The industry will likely argue the states have overstepped their authority to regulate and that it should be left to the federal agencies and legislature. At the federal level, it will be argued that this should be left to the states, and around and around we go.

Finding a Trusted Advisor

The one thing that’s clear is a broad-based fiduciary standard for financial services isn’t close. The onus of finding a trusted financial advisor lies squarely on the shoulders of the consumer. Finding a trusted advisor can be challenging. Fees often aren’t as transparent as they should be, there isn’t a standard education for advisors, and creative marketing can make you think you’re getting more than you are.

I think finding an advisor with quality education and training is crucial. I often ask people, “If you wouldn't hire an attorney that didn’t go to law school to represent you or a doctor that didn’t go to medical school to do your surgery, then why would you hire a financial advisor who has no education in financial planning?”

Education alone doesn’t make someone a good doctor, attorney or financial advisor, but it helps. It sets a baseline and a place to start. It also helps create consistency among advisors so when a client goes to get services, he can rely on an expected level of expertise and competence.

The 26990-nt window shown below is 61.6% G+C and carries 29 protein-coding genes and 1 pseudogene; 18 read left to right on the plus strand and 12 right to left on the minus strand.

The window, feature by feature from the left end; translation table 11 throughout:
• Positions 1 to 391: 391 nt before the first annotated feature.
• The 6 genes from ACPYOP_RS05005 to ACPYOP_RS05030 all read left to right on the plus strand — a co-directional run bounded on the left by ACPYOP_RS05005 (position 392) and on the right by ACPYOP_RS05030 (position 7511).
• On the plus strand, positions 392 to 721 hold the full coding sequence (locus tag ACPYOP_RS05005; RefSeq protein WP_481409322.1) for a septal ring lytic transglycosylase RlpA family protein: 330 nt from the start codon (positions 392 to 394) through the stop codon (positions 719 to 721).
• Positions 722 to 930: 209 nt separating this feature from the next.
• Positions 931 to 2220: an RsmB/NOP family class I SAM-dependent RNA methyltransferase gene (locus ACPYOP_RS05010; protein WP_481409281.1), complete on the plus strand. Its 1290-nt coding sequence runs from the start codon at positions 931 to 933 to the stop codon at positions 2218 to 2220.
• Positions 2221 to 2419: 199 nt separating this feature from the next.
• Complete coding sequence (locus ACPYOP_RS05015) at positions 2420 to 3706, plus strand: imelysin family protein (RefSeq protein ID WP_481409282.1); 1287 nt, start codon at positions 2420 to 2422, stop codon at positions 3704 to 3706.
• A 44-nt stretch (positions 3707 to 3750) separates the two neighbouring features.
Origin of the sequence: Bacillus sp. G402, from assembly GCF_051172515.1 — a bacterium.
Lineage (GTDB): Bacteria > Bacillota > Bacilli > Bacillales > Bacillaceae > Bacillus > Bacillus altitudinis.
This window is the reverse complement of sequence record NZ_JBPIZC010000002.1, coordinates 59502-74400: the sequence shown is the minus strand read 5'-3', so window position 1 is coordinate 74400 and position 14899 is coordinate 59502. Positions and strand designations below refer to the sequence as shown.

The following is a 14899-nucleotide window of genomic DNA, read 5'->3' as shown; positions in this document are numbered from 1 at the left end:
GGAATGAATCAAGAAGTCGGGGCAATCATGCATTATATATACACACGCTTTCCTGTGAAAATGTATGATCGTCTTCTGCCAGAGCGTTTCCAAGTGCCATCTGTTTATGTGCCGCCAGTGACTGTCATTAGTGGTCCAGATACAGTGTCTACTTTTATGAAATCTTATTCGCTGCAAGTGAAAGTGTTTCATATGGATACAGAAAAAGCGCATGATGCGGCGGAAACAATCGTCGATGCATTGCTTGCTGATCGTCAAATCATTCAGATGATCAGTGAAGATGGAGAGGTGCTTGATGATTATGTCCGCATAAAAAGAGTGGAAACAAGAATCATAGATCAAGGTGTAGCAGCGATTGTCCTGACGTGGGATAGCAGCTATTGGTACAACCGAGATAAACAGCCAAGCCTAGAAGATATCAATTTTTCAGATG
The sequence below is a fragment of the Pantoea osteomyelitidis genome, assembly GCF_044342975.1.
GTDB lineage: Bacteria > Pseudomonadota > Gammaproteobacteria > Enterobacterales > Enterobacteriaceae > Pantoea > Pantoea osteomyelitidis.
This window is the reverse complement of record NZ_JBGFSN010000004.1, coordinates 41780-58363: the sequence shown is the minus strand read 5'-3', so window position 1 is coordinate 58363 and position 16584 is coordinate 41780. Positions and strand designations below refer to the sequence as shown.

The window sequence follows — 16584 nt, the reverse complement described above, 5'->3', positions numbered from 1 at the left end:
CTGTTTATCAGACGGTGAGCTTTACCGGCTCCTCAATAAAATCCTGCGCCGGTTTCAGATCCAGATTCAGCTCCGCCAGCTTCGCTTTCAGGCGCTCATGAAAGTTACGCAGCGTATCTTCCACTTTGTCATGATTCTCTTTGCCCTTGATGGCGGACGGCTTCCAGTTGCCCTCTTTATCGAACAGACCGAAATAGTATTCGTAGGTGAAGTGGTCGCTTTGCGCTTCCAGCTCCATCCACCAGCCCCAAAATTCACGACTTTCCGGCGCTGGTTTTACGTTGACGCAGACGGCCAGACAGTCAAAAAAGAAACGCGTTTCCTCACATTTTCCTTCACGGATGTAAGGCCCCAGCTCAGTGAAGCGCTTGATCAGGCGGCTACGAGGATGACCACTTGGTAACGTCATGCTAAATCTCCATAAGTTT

The American College of Financial Services, which has existed for over 90 years, was created to help professionalize the industry through education and ethics requirements. The Certified Financial Planner (CFP) designation run by the CFP Board has also strived to increase the professionalism of the industry and create a fiduciary standard and consistency. Because there’s no requirement to get education from these organizations, most in financial services don’t. 

Fee Transparency

Fee transparency is also an issue. Some of the products sold today and fee structures that exist would be an immediate violation of any fiduciary standard. When I say that out loud it feels uncomfortable—and it should be. Financial products sold under fee structures that would be illegal if the relationship was governed by a fiduciary standard shouldn’t be sold.

I’m not taking a shot at commissions as a whole. Commissions can be a problem but can also be the best thing for a client. Like many things, it depends. But what needs to happen is clear fee transparency that works in the best interest of the client. Fiduciaries aren’t typically cheaper than non-fiduciaries, but the fees charged must be reasonable to the services provided.

Being a Profession

If the financial services industry wants to be taken more seriously, it needs to evolve into a profession from an industry. It needs fee transparency. It needs a fiduciary standard of care to act in the best interest of the people it serves. And it needs its advisors to have a baseline level of education and training. To be trusted, you need to be a profession and being a profession for financial services means doing more.


Jamie Hopkins is director of retirement research at Carson Group.